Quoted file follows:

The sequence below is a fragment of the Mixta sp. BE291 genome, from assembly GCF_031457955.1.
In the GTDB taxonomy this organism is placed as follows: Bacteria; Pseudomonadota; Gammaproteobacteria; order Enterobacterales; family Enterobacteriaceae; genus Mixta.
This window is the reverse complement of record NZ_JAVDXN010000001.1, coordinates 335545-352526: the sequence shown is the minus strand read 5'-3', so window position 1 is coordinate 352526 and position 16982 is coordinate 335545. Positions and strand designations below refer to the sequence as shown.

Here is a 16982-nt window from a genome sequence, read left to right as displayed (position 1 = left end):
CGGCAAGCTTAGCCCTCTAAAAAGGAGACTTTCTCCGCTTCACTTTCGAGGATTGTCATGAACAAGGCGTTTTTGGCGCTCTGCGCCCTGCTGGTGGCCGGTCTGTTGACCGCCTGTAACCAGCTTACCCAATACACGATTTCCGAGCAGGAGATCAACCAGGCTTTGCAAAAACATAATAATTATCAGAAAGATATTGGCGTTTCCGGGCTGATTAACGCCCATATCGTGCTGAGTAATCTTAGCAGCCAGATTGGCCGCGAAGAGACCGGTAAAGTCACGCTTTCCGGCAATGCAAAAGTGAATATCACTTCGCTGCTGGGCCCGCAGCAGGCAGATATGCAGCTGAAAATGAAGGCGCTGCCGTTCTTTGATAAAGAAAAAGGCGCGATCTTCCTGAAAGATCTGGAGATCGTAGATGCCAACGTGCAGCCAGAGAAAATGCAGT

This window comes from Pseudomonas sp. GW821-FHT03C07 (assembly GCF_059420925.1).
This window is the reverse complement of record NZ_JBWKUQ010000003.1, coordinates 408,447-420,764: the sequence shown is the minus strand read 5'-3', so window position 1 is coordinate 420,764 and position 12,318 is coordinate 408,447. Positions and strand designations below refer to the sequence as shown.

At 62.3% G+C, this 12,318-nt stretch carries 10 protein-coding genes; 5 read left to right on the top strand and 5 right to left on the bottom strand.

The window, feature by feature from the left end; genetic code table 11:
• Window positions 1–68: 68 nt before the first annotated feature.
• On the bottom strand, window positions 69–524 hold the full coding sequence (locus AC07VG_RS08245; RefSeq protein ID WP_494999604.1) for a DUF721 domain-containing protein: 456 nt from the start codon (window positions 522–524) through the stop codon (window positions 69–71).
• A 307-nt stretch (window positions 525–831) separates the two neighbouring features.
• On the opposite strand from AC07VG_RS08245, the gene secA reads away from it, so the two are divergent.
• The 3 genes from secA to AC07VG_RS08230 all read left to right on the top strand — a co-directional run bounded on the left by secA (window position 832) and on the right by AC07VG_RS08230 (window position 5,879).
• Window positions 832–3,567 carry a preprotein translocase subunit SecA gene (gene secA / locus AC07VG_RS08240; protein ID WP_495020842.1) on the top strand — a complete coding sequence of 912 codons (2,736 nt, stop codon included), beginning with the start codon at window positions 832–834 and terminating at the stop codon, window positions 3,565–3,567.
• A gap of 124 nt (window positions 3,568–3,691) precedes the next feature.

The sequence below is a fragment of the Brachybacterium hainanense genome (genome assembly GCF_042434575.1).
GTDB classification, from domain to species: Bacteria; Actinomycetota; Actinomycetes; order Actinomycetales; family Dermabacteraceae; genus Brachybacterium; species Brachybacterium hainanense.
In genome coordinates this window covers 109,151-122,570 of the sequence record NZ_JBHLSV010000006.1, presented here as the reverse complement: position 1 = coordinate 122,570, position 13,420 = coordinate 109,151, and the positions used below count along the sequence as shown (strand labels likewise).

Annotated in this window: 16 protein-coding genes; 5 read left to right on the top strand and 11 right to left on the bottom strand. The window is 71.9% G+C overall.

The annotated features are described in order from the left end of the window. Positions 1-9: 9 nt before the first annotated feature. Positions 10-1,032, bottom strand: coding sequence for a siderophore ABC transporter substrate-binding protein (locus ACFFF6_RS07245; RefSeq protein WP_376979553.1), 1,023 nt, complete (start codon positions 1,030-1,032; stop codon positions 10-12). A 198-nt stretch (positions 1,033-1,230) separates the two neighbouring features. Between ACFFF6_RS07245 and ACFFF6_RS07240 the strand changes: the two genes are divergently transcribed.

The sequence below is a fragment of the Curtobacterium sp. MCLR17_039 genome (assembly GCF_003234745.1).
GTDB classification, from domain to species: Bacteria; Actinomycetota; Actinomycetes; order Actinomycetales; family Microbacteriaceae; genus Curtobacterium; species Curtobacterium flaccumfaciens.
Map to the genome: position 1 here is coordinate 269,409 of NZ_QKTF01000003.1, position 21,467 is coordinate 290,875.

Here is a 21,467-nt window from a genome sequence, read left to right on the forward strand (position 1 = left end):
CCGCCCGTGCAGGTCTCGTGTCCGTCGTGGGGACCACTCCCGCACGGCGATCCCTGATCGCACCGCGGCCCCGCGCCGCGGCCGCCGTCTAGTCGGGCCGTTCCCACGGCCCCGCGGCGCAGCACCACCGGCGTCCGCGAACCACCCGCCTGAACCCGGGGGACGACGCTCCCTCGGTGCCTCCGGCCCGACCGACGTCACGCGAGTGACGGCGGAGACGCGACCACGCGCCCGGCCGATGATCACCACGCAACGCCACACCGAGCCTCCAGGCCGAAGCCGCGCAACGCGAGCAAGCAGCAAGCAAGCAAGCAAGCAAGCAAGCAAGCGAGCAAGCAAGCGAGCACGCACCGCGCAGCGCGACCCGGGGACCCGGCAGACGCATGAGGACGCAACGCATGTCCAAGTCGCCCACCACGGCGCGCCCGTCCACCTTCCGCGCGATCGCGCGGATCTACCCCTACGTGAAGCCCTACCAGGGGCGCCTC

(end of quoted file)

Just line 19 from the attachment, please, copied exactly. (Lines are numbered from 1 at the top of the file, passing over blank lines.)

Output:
In genome coordinates this window covers 109,151-122,570 of the sequence record NZ_JBHLSV010000006.1, presented here as the reverse complement: position 1 = coordinate 122,570, position 13,420 = coordinate 109,151, and the positions used below count along the sequence as shown (strand labels likewise).